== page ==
Update: Paul Richard, the famed Style writer I held out for mockery by posting his harsh critique of the Rolling Stones below, took my jibe in stride and offered up a mea culpa for missing the band’s talent. Check it out here.
Tuesday marks Mick Jagger’s 68th birthday. In honor of the rubber-mouthed, hallow-eyed, gorgeous-at-68 sprightly singer, I’m turning back to the archives of the Post. Ever since I found our original review of the Beatles in 1964 — and it wasn’t a pretty one — I’ve been hoping to poke fun at our shortsighted music reviewers again.
Thanks to Mick Jagger, I’ve got the chance. And what a delicious chance it is. In 1964, the Post wrote of the Beatles: “The British have to sit through dozens of dreadful American television programs. In return, we get the Beatles. As usual, we got gypped.” Just a year and a half later an article appeared in the Post by Paul Richard entitled “Rolling Stones lacking in Beatle-like Finesse.” There is so much good in this article:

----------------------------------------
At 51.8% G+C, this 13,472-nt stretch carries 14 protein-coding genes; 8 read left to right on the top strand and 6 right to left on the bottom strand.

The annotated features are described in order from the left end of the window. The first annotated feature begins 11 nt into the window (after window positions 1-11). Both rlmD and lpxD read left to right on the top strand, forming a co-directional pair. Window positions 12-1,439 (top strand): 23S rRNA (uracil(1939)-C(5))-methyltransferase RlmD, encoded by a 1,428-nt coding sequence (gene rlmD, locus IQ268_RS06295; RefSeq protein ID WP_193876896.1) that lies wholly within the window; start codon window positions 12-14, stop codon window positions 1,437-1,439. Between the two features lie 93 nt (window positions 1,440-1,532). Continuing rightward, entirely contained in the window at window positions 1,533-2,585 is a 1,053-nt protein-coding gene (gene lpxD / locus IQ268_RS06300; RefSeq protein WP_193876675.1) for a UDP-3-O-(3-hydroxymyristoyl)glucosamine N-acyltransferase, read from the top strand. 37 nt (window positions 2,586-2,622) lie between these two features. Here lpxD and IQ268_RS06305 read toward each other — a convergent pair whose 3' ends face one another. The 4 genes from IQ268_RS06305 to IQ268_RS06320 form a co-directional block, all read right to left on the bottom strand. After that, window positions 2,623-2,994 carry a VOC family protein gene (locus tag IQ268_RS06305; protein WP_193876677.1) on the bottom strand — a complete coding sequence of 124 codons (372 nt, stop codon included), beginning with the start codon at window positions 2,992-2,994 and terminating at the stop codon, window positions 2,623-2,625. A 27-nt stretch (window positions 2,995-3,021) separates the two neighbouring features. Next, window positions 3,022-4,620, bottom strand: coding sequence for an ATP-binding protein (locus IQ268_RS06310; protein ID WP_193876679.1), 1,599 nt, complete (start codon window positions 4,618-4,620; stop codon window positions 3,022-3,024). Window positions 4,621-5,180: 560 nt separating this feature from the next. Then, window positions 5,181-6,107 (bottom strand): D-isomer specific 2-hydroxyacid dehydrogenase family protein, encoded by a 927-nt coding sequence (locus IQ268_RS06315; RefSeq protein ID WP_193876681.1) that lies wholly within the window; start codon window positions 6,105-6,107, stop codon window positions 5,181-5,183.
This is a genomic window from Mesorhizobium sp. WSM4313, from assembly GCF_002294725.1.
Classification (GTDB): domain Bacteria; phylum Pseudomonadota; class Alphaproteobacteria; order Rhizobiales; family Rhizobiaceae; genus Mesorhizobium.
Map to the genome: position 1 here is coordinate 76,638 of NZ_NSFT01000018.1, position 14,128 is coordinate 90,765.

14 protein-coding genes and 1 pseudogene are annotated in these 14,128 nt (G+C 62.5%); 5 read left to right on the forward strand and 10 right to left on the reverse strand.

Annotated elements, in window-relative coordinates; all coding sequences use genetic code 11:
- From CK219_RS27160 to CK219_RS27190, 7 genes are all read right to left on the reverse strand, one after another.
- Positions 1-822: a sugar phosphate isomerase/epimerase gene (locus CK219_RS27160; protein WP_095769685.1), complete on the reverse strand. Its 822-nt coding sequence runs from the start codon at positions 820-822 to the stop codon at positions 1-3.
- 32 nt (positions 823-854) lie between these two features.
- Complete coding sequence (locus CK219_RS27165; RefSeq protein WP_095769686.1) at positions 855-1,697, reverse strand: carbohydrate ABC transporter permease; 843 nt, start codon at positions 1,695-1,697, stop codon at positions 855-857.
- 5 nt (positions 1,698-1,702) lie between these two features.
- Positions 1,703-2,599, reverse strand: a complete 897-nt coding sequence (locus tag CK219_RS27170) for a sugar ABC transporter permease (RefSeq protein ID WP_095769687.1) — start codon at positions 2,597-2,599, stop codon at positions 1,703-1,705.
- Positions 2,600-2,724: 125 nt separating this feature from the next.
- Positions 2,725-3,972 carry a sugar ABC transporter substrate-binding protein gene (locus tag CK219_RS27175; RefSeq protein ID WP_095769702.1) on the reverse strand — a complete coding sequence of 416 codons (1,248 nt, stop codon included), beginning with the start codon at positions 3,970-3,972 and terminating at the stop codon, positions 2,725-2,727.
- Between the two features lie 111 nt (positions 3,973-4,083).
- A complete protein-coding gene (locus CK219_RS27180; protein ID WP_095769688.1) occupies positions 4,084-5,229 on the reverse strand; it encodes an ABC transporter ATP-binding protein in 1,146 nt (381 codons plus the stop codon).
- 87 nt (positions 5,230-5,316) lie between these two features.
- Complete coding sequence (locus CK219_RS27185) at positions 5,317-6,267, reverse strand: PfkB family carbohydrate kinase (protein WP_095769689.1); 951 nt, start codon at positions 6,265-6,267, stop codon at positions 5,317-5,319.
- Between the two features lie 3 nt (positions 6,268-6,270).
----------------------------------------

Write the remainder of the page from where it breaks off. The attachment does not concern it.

Contrast Rebellion – Low-contrast fonts and unreadable texts? To hell with them!
THE STATE OF THE WEB – by The Oatmeal
In my seminars, I enjoy teaching analytics because the fun is in finding effective and memorable methods to help people understand the concepts. One of my favorites is an analysis of the Red Shirt Phenomenon in Star Trek. What? You don't know about the Red Shirt Phenomenon?
Well, as any die-hard Trekkie knows, if you are wearing a red shirt and beam to the planet with Captain Kirk, you're gonna die. That's the common thinking, but I decided to put this to the test. After all, I hadn't seen any definitive proof; it's just what people said. (Remind you of your current web analytics strategy?) So, let's set our phasers on 'stun' and see what we find…
Times are grim for fans of swords and sorcery. Japanese role-playing games like Xenoblade and The Last Story might never see the light of day in North America, while the American RPG industry seems limited to two or three gamemakers at most. The days of RPG oversaturation and endless Final Fantasy clones are long gone.
Fortunately, there's a solution for gamers craving adventure: indie RPGs. Independent designers and auteurs across the world have found ways to create compelling role-playing games, even without huge budgets or hundreds of staff. Starring a wide range of protagonists, from washed up basketball players to peppy shopkeepers, these seven indies will satiate your RPG fix.